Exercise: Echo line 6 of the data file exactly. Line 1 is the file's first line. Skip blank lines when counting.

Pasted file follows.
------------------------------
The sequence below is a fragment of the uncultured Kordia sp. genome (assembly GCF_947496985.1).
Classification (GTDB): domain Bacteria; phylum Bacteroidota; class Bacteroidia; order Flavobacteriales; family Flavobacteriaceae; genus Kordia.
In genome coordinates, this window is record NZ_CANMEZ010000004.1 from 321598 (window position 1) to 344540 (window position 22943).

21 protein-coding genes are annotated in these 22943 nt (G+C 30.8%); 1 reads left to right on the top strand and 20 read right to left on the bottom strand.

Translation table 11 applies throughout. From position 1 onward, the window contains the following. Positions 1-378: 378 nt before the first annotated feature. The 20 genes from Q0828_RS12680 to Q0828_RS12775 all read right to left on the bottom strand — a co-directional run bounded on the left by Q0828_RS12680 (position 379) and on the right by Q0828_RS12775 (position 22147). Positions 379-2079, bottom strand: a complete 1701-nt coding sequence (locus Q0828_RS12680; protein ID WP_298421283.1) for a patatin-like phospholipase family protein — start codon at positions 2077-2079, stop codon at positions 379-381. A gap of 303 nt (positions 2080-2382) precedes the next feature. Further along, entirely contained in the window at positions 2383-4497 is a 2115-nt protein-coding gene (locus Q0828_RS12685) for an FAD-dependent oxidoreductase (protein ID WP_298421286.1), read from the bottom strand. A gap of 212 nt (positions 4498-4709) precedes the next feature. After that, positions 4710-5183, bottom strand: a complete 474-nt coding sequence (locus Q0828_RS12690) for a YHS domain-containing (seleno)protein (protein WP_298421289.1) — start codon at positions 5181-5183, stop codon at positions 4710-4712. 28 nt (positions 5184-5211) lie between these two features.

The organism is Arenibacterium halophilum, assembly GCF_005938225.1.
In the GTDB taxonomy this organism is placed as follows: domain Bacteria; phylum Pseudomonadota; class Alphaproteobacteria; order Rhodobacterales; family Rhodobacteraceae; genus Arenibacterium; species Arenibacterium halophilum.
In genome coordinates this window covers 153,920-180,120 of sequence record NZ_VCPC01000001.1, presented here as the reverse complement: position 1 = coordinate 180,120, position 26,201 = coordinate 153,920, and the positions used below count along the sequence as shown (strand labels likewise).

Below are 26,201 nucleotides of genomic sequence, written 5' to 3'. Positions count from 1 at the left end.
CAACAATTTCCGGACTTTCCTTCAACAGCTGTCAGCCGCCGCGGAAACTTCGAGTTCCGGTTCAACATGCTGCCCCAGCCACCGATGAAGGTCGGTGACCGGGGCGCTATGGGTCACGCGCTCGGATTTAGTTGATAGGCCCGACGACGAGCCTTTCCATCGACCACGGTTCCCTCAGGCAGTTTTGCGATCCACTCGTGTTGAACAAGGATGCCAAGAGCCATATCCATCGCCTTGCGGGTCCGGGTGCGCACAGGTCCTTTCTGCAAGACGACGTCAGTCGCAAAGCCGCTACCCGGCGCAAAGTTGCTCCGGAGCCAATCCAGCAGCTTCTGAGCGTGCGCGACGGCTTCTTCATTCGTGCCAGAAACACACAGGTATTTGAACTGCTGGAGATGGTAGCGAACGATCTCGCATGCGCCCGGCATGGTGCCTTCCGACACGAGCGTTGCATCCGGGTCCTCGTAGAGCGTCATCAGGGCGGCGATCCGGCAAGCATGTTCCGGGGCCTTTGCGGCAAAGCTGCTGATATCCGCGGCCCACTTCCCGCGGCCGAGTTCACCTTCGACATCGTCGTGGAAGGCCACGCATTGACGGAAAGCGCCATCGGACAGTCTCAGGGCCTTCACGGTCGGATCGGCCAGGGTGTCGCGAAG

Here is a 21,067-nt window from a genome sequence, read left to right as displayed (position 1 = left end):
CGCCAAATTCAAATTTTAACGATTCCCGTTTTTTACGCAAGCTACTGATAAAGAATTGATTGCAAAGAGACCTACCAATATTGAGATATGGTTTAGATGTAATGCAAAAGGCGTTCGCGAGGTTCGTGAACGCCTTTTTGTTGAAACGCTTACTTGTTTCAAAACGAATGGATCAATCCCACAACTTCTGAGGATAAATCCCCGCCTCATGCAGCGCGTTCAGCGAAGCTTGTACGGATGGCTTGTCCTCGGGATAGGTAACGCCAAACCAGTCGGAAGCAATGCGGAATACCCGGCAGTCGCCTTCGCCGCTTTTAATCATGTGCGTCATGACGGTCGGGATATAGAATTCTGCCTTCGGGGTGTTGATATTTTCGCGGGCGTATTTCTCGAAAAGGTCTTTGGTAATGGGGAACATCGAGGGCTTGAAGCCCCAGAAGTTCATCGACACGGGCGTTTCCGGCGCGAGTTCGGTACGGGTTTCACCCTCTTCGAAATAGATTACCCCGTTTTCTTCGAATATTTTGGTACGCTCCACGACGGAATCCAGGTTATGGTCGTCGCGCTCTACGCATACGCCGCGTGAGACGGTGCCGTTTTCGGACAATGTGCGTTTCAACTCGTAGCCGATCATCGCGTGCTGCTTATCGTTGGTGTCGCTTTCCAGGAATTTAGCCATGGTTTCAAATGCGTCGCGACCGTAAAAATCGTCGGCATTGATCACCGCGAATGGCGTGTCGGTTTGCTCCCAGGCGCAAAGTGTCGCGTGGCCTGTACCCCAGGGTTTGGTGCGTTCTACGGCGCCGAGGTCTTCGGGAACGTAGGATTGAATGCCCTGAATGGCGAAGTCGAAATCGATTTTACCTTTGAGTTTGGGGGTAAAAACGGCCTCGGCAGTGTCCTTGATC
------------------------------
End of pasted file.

The organism is Arenibacterium halophilum, assembly GCF_005938225.1.